Friday, May 20, 2016

Maps and Myths: John Snow and the Cholera Epidemic

In this article, Brody et al. discuss the legend of John Snow and his use of the spot map to "predict" cholera and track its spread while solving the cause of it. However, John Snow's map, which he first made in December 1854, was incorrect in some ways, and the "government" actually had a more accurate and detailed map. This article also discusses Edmund Cooper's map which he made before Snow. Cooper was an engineer for the Metropolitan Commission of Sewers and was the first to make a map of the outbreak.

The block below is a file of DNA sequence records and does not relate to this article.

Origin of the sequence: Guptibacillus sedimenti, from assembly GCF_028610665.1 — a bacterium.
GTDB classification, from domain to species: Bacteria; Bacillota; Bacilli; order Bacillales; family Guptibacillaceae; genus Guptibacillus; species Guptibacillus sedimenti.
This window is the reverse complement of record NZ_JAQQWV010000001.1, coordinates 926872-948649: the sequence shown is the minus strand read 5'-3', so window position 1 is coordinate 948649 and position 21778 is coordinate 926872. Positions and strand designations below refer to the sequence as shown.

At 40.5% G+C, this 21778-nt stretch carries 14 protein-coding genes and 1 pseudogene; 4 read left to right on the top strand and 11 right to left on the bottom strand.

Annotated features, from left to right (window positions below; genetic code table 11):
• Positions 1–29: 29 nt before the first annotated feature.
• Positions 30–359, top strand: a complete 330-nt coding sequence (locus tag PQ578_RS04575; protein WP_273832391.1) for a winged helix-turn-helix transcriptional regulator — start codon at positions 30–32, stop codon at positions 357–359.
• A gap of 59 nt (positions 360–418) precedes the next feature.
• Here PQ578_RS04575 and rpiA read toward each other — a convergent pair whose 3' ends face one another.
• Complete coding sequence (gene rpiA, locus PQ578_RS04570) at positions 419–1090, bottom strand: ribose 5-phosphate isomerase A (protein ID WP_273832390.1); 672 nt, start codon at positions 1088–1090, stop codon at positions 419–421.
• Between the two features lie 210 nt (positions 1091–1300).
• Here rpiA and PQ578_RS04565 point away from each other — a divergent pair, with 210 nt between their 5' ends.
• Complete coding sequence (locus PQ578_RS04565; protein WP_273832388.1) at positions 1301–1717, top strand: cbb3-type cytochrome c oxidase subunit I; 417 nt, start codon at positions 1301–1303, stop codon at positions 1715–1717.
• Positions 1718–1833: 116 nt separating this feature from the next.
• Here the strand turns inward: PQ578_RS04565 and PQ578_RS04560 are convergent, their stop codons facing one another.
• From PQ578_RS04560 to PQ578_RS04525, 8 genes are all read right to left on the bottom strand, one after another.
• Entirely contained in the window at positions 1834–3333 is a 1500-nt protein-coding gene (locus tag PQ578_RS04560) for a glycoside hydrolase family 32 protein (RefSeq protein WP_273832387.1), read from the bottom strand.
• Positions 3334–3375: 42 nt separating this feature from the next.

Brody, H., Rip, M. R., Vinten-Johansen, P., Paneth, N., & Rachman, S. (2000). Map-making and myth-making in Broad Street: the London cholera epidemic, 1854. The Lancet356(9223), 64-68.


  1. After reading and hearing about the work of Snow I was blown away. His work is highly advanced for the time period in which he created his maps. I have no doubt that his revolutionary work has been the footstool to many GIS practices that we use today.

  2. It seems that many long-time "heroes" are being ousted as not being quite as impactful as they are made out to be in history books. Do you think the changing reputation of these historical figures will in some way morph our current-day perception of their impact?